With an incubation period of around 7 days, skin manifestations are the predominant features. Common anatomical sites are the anogenital region, trunk, arms, and legs, rarely the face and the palms. Lesions are typically macular, pustular, vesicular, and crusted, with multiple phases appearing simultaneously. There may be mucosal lesions, an additional important clinical presentation. Some individuals present with pharyngeal symptoms, including pharyngitis, epiglottitis, and oral or tonsillar lesions. Systemic features of the illness include fever, headache, myalgia, and lethargy, which precede a generalized rash. Another predominant feature noted in patients with monkeypox is lymphadenopathy. Some preliminary data show the infection affects gay, bisexual, or men having sex with men as well as other heterosexual men.[3] The disease can be conclusively diagnosed by detecting the viral DNA from vesicular fluids or crusts, nasopharyngeal secretions, and less likely from urine. Tests employed to detect MPXV are real-time or conventional polymerase chain reaction-based nucleic acid amplification assays, targeting an envelope protein gene (B6R), or any other unique gene.

As the number of cases of monkeypox increases globally, as well as in India, it is necessary for health-care professionals to be aware of the disease. Awareness to detect and manage these cases must be created among health-care professionals. In addition, targeted awareness and education of the population, coupled with easy access to health-care setups and enhanced testing capacity in regional laboratories, is urgently needed. There is a lot that is still not clear regarding the transmissibility, route of infection, clinical spectrum, and response to treatment of monkeypox. Ongoing transmission is expected to throw up new information regarding the disease. Can smallpox vaccines, containing vaccinia virus, provide cross-protection against monkeypox? There needs to be a risk assessment to consider immunizing the population at risk, including health-care workers and laboratory personnel, with smallpox vaccine. It is speculated that widespread vaccination against smallpox has kept monkeypox in abeyance. Is waning immunity to smallpox and a young population that has not been vaccinated against smallpox responsible for the current outbreak?[4] There are already initiatives to manufacture MPXV vaccines. One hopes it is sooner than later.

Is there a new transmission pattern for MPXV? Has the virus mutated to become more adaptable to human transmission? How should the health-care system gear up or prepare to detect, diagnose, and treat MPXV infection to prevent the further spread of the disease? It is still too early in the days of the new outbreak to fully answer these questions. A better understanding of the MPXV's history and biology can provide some clues. The long-term outcome of the disease is yet to be understood. Questions arise that are reminiscent of HIV and other sexually transmitted infections regarding their long-term psychosocial effects. Insofar as the virus at the moment is affecting a specific group of people, in addition to early diagnosis and treatment, behavioral interventions may be necessary.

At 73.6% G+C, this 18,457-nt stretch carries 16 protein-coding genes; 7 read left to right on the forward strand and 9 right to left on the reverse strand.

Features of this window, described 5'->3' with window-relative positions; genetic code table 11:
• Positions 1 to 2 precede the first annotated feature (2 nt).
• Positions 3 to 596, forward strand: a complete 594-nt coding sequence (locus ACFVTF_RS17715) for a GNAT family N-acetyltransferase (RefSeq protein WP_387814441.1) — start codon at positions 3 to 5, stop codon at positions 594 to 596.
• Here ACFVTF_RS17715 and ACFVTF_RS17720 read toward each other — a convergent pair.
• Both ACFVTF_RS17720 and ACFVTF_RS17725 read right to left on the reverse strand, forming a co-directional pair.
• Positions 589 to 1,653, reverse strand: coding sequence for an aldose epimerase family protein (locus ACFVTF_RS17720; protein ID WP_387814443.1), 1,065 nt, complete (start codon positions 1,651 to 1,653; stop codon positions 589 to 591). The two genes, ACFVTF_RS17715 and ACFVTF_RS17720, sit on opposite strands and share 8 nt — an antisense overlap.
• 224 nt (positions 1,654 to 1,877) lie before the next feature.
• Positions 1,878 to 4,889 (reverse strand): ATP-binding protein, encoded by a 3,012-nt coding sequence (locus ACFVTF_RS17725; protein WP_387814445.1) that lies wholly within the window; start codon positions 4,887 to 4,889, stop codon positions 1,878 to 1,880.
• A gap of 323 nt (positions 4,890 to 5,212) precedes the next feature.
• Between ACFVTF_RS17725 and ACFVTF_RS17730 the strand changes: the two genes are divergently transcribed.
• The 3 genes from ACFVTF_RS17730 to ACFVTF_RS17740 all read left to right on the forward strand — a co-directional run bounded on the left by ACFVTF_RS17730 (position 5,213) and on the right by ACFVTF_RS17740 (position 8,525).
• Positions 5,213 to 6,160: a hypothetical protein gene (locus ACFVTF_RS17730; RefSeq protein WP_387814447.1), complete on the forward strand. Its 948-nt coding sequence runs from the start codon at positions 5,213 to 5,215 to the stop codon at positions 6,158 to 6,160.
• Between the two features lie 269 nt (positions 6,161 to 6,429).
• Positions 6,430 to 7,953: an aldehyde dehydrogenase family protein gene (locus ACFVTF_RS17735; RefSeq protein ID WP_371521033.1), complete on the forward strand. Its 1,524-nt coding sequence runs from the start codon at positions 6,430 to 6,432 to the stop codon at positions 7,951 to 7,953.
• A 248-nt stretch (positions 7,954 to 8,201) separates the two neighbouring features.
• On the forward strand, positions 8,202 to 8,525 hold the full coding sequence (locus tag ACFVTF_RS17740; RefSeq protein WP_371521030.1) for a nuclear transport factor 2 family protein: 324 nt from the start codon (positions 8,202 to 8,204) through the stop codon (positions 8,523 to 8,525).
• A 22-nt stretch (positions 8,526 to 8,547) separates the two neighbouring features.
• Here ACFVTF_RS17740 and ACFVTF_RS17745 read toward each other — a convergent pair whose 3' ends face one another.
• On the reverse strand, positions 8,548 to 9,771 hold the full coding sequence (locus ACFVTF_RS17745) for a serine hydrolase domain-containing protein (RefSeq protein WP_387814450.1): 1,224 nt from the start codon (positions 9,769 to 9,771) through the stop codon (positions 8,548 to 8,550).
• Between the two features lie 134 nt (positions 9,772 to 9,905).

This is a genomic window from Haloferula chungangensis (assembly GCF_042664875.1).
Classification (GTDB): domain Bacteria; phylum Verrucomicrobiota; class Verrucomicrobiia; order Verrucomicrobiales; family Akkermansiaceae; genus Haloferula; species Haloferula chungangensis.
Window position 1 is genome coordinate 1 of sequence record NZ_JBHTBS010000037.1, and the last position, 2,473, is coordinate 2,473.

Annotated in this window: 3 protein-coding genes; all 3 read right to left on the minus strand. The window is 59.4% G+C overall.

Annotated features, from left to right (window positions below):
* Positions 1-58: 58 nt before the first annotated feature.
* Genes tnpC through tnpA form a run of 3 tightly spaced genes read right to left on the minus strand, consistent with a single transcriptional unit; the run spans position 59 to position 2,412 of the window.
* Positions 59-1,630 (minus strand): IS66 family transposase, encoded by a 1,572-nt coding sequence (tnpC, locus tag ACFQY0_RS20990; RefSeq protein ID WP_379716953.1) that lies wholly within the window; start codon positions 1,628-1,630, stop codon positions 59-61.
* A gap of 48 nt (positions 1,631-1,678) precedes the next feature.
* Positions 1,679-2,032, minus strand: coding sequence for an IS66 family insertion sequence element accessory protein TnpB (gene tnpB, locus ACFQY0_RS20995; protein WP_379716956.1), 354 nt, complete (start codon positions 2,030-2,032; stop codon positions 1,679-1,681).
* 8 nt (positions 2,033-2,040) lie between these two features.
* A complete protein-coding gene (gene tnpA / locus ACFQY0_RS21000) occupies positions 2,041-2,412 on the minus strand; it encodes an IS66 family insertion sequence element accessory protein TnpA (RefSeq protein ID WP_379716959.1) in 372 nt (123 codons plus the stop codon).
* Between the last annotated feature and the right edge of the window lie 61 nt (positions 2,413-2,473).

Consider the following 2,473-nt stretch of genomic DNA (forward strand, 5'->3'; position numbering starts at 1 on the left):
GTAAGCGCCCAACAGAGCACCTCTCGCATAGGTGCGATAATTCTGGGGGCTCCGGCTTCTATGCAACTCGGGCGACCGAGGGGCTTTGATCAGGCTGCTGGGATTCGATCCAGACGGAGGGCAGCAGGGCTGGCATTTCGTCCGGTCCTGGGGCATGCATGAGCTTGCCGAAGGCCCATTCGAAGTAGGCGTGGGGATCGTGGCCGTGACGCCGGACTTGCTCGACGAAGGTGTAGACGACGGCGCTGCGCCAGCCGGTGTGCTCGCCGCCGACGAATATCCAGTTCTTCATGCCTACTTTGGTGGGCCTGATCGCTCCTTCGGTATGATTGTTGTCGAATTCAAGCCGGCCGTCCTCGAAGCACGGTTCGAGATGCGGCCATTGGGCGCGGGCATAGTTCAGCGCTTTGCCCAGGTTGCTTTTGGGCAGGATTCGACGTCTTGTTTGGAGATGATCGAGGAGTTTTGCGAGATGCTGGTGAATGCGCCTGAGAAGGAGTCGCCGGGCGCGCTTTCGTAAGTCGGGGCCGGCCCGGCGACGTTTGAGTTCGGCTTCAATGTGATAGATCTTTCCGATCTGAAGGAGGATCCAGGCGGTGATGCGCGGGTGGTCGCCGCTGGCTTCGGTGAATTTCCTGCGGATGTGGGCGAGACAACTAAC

Until more evidence is available, one needs to remain vigilant and put systems in place for disease detection, treatment, and prevention. The WHO has developed clinical characterization case report forms to standardize data collection of clinical features of monkeypox among outpatient and hospitalized cases.[5] Analysis of this data will help reveal additional details about the disease. With global effort, it is hoped that the current outbreak of monkeypox is not the tip of an iceberg.


1Who is at Risk for Monkeypox? Andy Seale Science Conversation; World Health Organization, 22 July, 2022 Organization: Official WHO Updates – Ad. Available from: [Last accessed on 2022 Jul 27].
2Monkeypox in Animals; 24 June, 2022. Available from: [Last accessed on 2022 Jul 30].
3Thornhill JP, Barkati S, Walmsley S, Rockstroh J, Antinori A, Harrison LB, et al. Monkeypox virus infection in humans across 16 countries – April-June 2022. N Engl J Med 2022;387:679-91.
4Xiang Y, White A. Monkeypox virus emerges from the shadow of its more infamous cousin: Family biology matters. Emerg Microbes Infect 2022;11:1768-77.
5Global Clinical Data Platform for Monkeypox Case Report Form (CRF). Available from: [Last accessed on 2022 Aug 04].